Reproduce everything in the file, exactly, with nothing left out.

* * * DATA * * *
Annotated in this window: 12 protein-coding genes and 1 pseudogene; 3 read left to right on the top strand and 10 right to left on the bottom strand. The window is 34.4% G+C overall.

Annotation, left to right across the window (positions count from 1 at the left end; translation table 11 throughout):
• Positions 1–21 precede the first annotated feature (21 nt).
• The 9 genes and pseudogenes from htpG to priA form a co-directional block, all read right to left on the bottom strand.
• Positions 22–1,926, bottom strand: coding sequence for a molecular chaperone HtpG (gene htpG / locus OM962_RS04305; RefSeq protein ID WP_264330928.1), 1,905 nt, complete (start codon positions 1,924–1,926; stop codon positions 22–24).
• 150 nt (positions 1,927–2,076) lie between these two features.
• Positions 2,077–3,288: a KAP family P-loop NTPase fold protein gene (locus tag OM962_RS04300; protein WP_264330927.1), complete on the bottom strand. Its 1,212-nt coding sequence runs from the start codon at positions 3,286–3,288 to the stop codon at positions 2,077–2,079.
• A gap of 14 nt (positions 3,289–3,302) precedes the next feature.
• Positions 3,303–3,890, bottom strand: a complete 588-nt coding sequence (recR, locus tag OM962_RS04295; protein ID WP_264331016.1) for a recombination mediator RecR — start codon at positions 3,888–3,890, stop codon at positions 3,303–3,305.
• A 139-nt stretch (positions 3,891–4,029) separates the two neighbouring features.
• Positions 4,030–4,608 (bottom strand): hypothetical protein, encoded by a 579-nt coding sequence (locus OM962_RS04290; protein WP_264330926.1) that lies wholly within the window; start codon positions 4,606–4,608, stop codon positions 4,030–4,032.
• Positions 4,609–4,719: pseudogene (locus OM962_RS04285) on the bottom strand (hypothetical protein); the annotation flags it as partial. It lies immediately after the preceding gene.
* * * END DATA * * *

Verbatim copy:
Annotated in this window: 12 protein-coding genes and 1 pseudogene; 3 read left to right on the top strand and 10 right to left on the bottom strand. The window is 34.4% G+C overall.

Annotation, left to right across the window (positions count from 1 at the left end; translation table 11 throughout):
• Positions 1–21 precede the first annotated feature (21 nt).
• The 9 genes and pseudogenes from htpG to priA form a co-directional block, all read right to left on the bottom strand.
• Positions 22–1,926, bottom strand: coding sequence for a molecular chaperone HtpG (gene htpG / locus OM962_RS04305; RefSeq protein ID WP_264330928.1), 1,905 nt, complete (start codon positions 1,924–1,926; stop codon positions 22–24).
• 150 nt (positions 1,927–2,076) lie between these two features.
• Positions 2,077–3,288: a KAP family P-loop NTPase fold protein gene (locus tag OM962_RS04300; protein WP_264330927.1), complete on the bottom strand. Its 1,212-nt coding sequence runs from the start codon at positions 3,286–3,288 to the stop codon at positions 2,077–2,079.
• A gap of 14 nt (positions 3,289–3,302) precedes the next feature.
• Positions 3,303–3,890, bottom strand: a complete 588-nt coding sequence (recR, locus tag OM962_RS04295; protein ID WP_264331016.1) for a recombination mediator RecR — start codon at positions 3,888–3,890, stop codon at positions 3,303–3,305.
• A 139-nt stretch (positions 3,891–4,029) separates the two neighbouring features.
• Positions 4,030–4,608 (bottom strand): hypothetical protein, encoded by a 579-nt coding sequence (locus OM962_RS04290; protein WP_264330926.1) that lies wholly within the window; start codon positions 4,606–4,608, stop codon positions 4,030–4,032.
• Positions 4,609–4,719: pseudogene (locus OM962_RS04285) on the bottom strand (hypothetical protein); the annotation flags it as partial. It lies immediately after the preceding gene.